Biographies for young readers range from simple life stories to highly detailed portrayals of people from politics, sports, science, the arts and history. Following is a selection of picture-book biographies for children about strong characters with worthy life-time ambitions.

I, GALILEO,” by Bonnie Christensen, Knopf, $17.99, 40 pages (nf) (ages 8-12)

An aged Galileo is portrayed as he recounts his scientific discoveries from the early years to an emotional scene at his Inquisition. Bonnie Christensen uses both light (“the truth has a way of escaping into the light”) and dark tones (“I’m ending in darkness”) to highlight a portrait of an influential man of science.

Each level of Galileo’s achievements is explained in understandable terms accompanied by explanatory oil and gouache paintings. A time line of Galileo’s life and research with an extensive glossary and bibliography make “I, Galileo” a masterful resource for middle-grade readers.

ABRAHAM LINCOLN AND FREDERICK DOUGLASS: The Story Behind an American Friendship,” by Russell Freedman, Clarion, $18.99, 128 pages (nf) (ages 9-12)

Freedman is well-known for his many award-winning photo essays but especially “Lincoln: a Photobiography,” which won the Newbery Award in 1987. “Abraham Lincoln and Frederick Douglass,” as in all his works, includes reprints to support and expand the story line that include engravings, journal entries, photos, posters and cartoons of the era. The dual biography shows similarities in Lincoln and Douglass, such as both rising from poverty to prominence, and accounts of the men dedicated to their own and others’ scholarship and a shared passion for freedom for all mankind. Glimpses of the Civil War become the backdrop of the Lincoln-Douglass friendship, with an impact evident in United States history.

THE AMAZING HARRY KELLAR: Great American Magician,” by Gail Jarrow, Calkins Creek, $17.95, 96 pages (nf) (ages 8 and up)

When one thinks of magicians as performers, the name of Harry Houdini immediately comes to mind. But American-born Harry Kellar (1849-1922) performed 25 years prior to Houdini and was his mentor. As a world-renowned illusionist, Kellar, as many believed, was the more talented of the two. His modesty combined with exceptional showmanship thrilled audiences worldwide.

Born to German immigrants, Heinrich “Harry” Kellar sold newspapers, worked as a pharmacist’s assistant and was tutored for the ministry. After seeing a magic show, he “got the urge to go on the stage.” Hired as a helper to the Fakir of Ava, he later followed his own dream as a magician and performed around the world for a half century.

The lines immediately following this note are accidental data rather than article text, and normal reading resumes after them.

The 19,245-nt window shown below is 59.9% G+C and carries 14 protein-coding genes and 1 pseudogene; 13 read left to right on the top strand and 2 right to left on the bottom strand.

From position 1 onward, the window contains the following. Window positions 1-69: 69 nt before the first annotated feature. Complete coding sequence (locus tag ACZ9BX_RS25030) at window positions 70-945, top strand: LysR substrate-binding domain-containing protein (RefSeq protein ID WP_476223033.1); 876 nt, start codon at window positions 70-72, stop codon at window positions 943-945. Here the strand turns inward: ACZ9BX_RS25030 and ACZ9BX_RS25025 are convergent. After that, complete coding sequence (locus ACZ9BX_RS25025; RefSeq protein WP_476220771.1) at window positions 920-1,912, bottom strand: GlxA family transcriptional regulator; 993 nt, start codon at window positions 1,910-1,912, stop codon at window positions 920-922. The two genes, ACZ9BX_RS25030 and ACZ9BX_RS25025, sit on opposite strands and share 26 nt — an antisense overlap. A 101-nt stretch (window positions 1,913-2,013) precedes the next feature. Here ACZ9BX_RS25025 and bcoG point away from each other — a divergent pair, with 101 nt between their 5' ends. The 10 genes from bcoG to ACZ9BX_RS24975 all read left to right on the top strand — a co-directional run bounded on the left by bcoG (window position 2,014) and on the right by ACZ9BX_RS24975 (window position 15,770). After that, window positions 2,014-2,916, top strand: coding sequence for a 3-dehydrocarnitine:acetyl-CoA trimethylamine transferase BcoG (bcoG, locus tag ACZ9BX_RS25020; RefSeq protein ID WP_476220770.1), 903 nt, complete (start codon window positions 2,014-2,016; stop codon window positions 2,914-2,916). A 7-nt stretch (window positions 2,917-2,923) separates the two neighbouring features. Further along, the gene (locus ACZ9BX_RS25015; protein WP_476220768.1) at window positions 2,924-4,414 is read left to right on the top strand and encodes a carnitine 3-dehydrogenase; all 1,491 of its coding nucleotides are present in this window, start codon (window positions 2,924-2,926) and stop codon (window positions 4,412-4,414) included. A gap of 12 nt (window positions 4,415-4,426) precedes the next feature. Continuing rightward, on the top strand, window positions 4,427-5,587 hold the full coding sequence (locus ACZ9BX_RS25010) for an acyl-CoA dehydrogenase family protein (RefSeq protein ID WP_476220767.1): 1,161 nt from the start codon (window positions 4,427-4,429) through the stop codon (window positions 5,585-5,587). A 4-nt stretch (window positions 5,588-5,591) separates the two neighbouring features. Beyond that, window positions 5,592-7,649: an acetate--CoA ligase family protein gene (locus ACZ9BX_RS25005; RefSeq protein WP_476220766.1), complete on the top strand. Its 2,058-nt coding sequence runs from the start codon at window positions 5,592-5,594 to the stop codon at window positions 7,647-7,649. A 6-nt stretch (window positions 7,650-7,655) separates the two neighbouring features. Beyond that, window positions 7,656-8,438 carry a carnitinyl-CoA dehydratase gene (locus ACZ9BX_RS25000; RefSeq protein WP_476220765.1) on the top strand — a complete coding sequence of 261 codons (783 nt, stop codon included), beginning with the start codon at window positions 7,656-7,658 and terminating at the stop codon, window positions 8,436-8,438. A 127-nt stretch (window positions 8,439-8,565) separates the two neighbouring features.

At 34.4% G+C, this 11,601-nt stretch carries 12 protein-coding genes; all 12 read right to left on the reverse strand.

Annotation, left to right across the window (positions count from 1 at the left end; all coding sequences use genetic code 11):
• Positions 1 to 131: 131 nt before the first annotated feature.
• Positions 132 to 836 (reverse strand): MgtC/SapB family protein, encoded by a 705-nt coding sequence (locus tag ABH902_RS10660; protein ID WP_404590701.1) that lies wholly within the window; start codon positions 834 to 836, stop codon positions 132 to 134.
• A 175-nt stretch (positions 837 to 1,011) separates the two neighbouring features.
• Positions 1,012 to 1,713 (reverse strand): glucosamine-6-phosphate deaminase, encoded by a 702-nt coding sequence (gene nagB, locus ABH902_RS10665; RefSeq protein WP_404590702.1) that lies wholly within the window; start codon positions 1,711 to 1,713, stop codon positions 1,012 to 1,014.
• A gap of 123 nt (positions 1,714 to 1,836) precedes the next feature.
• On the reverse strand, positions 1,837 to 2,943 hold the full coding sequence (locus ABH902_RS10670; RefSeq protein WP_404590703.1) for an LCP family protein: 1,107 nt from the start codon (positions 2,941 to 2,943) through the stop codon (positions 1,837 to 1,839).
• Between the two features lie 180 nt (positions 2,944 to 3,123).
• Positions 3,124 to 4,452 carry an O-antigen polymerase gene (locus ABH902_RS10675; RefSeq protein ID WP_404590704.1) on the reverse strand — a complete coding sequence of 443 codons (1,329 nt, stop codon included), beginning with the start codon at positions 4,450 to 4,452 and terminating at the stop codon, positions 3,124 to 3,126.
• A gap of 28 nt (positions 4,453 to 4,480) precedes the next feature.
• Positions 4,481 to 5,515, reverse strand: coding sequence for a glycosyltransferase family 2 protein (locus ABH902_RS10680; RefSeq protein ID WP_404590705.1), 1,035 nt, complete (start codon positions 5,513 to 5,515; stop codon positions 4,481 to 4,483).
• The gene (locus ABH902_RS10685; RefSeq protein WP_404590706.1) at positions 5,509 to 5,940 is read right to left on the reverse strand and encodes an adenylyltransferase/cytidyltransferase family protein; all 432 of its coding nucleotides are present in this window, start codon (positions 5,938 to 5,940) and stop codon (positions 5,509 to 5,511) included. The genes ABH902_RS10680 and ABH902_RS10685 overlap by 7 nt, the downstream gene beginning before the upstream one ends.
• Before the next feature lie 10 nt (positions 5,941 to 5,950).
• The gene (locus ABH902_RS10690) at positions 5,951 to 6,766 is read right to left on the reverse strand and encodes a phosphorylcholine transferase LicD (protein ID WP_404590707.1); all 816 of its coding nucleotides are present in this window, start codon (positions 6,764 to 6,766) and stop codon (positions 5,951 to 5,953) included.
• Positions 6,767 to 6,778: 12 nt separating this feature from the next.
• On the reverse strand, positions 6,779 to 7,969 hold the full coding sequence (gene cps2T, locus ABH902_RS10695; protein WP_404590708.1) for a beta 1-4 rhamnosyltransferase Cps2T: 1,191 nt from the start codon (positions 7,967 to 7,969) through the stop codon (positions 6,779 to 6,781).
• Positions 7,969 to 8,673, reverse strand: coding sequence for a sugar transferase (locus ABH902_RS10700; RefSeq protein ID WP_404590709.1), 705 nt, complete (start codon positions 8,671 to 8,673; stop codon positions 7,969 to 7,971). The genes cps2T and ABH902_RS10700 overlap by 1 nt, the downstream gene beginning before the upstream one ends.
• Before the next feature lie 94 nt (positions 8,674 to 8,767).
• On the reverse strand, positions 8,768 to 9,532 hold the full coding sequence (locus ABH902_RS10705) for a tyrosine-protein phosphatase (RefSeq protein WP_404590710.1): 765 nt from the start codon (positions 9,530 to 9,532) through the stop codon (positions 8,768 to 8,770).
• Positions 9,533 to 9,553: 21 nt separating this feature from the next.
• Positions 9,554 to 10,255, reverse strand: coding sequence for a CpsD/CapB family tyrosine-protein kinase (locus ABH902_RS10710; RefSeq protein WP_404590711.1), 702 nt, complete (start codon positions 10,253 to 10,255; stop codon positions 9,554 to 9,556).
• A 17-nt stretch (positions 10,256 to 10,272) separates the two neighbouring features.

Jarrow has captured Kellar’s professional life with notes from his personal journal and black-and-white photos, but more impressive, dozens of posters advertising the amazing stage performer. The author’s extensive research is supported by time lines, source notes and an impressive bibliography.

SILENT STAR: The Story of Deaf Major Leaguer William Hoy,” by Bill Wise, pictures by Adam Gustavson, Lee & Low, $18.95, nf (ages 6 and up)

After an illness at age 3, William Hoy was left without ability to hear. His studies at the Ohio School for the Deaf included participation on a baseball team, in which he excelled. While he dreamed of playing major league baseball, the odds were against him. Professionally, there had been only two deaf players, both pitchers, who made the big leagues and William was an outfielder.

William Hoy learned the trade of a shoemaker and become a successful craftsman. But when a coach for an amateur team saw him playing with a neighborhood group, he signed Hoy. His prowess did not go unnoticed. He was drafted by the Washington Nationals and later played for the Cincinnati Reds. Hoy’s baseball statistics are impressive when compared to many of baseball’s greatest players.

Bill Wise’s straightforward telling of this outstanding athlete includes the hardships as well as the many successes. The author lists detailed sports statistics, information on the Baseball Hall of Fame and the later life of this courageous man. The artist, Adam Gustavson, not a baseball fan, admits to spending months researching baseball rules, uniforms and stadiums before beginning the stirring oil paintings for “Silent Star.” The endpapers list many of the baseball signs and signals used on the field between players of which Hoy was so dependent.